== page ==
On x-rays, calcium hydroxyapatite deposits are homogenous amorphous densities and lack trabeculations which allows them to be different from heterotropic ossification or accessory bones. Size could be variable. They are roughly ovoid in shape or linear or triangular with smooth and ill-defined margins.
CT or MRI may be needed for the differentiation of lesions from other conditions. Chondrocalcinosis may be noted
Occasionally, calcific periarthritis may produce erosions of bone immediately beneath the insertion of the involved tendon. The cause of the erosions is not known.
Intrarticular Calcium hydroxyapatite Deposition Disease [Milwaukee Shoulder]
This is also called apatite associated destructive arthritis. This is destructive arthropathy of the shoulder associated with chronic tears of the rotator cuff and joint effusions containing hydroxyapatite crystals activated collagenases, neutral proteases.
Most commonly affected patients are elderly women and usually involves dominant shoulder.
Though the cause is not exactly clear, it is thought that crystal deposition in the joint causes the release enzymes like collagenases, serine proteases, elastases, and interleukin-1. This leads to a decrease in joint function and degradation of joint anatomy.
The involved shoulder is usually swollen and may be painless or painful. Aspiration of the joint may yield large amounts of synovial fluid, frequently tinged with blood. The fluid contains hydroxyapatite crystals in aggregates, activated collagenases, neutral proteases, and particulate collagen.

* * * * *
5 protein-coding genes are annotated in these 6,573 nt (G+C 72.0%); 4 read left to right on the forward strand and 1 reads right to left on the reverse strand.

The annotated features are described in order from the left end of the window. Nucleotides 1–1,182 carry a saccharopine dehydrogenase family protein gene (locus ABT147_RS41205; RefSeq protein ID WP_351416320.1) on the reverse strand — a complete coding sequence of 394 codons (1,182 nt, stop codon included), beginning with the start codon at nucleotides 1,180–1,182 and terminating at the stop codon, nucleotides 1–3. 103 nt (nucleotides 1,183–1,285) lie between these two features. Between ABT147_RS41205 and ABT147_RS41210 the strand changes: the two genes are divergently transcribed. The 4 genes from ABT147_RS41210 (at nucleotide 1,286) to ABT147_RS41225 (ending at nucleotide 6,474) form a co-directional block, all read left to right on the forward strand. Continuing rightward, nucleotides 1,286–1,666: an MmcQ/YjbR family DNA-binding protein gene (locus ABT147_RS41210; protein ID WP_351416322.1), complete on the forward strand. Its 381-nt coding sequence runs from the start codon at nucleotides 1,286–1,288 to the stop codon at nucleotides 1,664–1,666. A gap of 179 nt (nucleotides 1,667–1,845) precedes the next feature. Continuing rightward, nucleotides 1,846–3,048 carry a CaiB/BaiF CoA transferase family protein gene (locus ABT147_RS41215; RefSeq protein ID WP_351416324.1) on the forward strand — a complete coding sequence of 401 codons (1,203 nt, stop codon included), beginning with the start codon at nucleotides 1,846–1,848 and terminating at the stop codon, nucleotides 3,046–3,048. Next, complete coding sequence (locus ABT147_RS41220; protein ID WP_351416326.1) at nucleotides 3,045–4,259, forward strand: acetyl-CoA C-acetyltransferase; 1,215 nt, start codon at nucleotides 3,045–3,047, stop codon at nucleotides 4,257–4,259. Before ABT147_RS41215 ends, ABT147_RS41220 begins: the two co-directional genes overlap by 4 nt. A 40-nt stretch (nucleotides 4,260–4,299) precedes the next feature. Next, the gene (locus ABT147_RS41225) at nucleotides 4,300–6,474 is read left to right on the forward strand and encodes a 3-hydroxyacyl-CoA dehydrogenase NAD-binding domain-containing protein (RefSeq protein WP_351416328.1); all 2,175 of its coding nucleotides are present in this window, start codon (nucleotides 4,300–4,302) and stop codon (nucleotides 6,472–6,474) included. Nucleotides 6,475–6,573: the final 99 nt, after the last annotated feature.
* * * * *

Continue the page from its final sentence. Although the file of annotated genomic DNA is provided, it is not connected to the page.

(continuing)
Sometimes calcium pyrophosphate dihydrate crystals are also often found in the fluid supporting the theory that Milwaukee shoulder syndrome may represent a mixed disease.
X-rays reveal destroyed joint, glenohumeral joint destruction, narrowing and sclerosis with ossification cyst formation. Upward subluxation of the humeral head due to disruption of the rotator cuff may be evident.
Knee involvement is common in patients with Milwaukee shoulder syndrome [50%] where radiographic appearance at this site is very similar to that calcium pyrophosphate arthropathy and distinguishing could be difficult. The two may also coexist as a mixed crystal deposition disease.
Differential Diagnosis of Calcium Hydroxyapatite Deposition Disease
Other crystal deposition like pseudogout [calcium pyrophosphate dihydrate deposition disease] and gout may be similar in presentation and imaging to calcium hydroxyapatite deposition disease and may have periarticular depositions.
Metastatic calcification may occur in periarticular locations in a number of diseases with end-stage renal disease and renal osteodystrophy, hyperparathyroidism, hypervitaminosis D and tumoral calcinosis.
The underlying disease or large size of the calcification should allow differential from calcium hydroxyapatite deposition disease
Collagen vascular diseases such as scleroderma and dermatomyositis may show soft tissue calcifications.
Heterotropic ossifications secondary to trauma may occur in periarticular locations. Trabeculae may be present unlike calcium hydroxyapatite deposition disease
Tumor and tumor-like conditions like synovial osteochondromatois may be associated with calcifications within periarticular soft tissue masses. The presence of the significant soft tissue mass and possible articular erosion may help distinguish these entities.
Synovial sarcomas arise in periarticular locations and contain calcifications in one-third of cases. Bone erosions may be present.
Treatment of Calcium hydroxyapatite Deposition Disease
Treatment of calcium hydroxyapatite deposition disease is nonspecific.
Acute attacks of synovitis may be self-limiting, resolving in from days to several weeks.
Aspiration of effusions and the use of either nonsteroidal anti-inflammatory agents is the prescribed treatment.
Oral colchicines for 2 weeks or of intraarticular injection of steroids appear to shorten the duration and intensity of symptoms.